Traditionally a university was […]
A modest proposal to solve the problem of peer review: Treat evaluation as an in-house publishing function.
Peer review is under constant scrutiny due to its failure to adapt to a more effective model in the digital age. Steve Fuller argues that academic evaluation proceeds much too slowly for the quite simple reason that academics are valued mainly for being productive and not evaluative. It may be the job of publishers to rescue the academic brand […]
Changes to higher education, the role of neo-liberalism in academic life and the various social forces shaping researcher identity and practice are all set to be discussed and interrogated at the Governing Academic Life conference 25-26 June. To kick-start discussion ahead of the event we’ve pulled together a range of resources here on the topics to be explored over the two days. […]
The growth of the science PR industry has resulted in an overly exaggerated presentation of research findings.
Science journalism is not immune to the budget crisis facing newsrooms more widely. With smaller staffs and tighter budgets, more science reporting is being done through press releases, many of which tend to exaggerate original research. Alasdair Taylor highlights some current research on the communication of research findings. Even in the BBC up to 75% of science stories were sourced directly from […]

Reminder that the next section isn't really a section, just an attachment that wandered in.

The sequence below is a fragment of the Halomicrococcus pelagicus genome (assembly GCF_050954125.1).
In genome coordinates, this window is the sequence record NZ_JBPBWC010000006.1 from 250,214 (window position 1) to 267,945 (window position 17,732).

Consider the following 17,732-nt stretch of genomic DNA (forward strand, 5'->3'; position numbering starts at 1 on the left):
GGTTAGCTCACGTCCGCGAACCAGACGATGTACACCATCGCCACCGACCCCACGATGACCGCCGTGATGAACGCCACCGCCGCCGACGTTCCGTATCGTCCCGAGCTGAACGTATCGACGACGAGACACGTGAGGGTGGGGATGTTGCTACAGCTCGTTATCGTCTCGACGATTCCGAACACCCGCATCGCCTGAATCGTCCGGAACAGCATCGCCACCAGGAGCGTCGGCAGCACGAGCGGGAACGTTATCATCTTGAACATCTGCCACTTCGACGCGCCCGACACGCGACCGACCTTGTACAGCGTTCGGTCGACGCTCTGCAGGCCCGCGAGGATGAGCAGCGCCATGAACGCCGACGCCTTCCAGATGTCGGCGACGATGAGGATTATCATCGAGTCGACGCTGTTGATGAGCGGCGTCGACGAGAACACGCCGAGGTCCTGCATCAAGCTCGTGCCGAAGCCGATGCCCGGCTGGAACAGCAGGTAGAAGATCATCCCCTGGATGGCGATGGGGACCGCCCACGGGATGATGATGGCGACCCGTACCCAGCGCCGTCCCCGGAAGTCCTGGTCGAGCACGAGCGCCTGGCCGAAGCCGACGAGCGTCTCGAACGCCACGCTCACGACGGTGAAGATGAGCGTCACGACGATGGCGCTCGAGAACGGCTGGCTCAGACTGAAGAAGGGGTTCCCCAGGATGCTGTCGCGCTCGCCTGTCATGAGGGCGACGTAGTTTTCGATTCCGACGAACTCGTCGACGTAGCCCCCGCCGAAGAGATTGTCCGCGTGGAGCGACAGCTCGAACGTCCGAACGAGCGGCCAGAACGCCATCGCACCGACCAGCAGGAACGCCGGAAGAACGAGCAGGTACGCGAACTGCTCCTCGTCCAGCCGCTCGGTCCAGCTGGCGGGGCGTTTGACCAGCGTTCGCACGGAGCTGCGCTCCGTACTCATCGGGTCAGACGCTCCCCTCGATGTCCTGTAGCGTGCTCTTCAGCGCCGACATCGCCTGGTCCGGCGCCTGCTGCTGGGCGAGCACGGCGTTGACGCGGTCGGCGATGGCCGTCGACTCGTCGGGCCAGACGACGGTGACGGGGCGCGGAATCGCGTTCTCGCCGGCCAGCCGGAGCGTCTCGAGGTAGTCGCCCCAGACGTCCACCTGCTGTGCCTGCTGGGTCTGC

Business schools strive to connect academic research to real-world practice. But Terence Tse and Mark Esposito find many institutions are failing to overcome academic silos in order to prepare students for the changing demands of the business world. Standardisation of curricula for accreditation limits the adaptability needed to teach the skillsets employers need and in many cases ivory tower expertise […]
Five minutes with Steve Fuller: “The best teachers are like the best jazz artists – drawing on multiple texts simultaneously”
Mark Carrigan interviews Steve Fuller about the act of improvisation and how it shapes creativity and learning. Through improvisation, the mind is gradually freed up from reproducing past social structures. Improvisation depends on having read sufficiently what others have written to be able to create something that is interestingly new. As such, Professor Fuller finds that improvisation is one of […]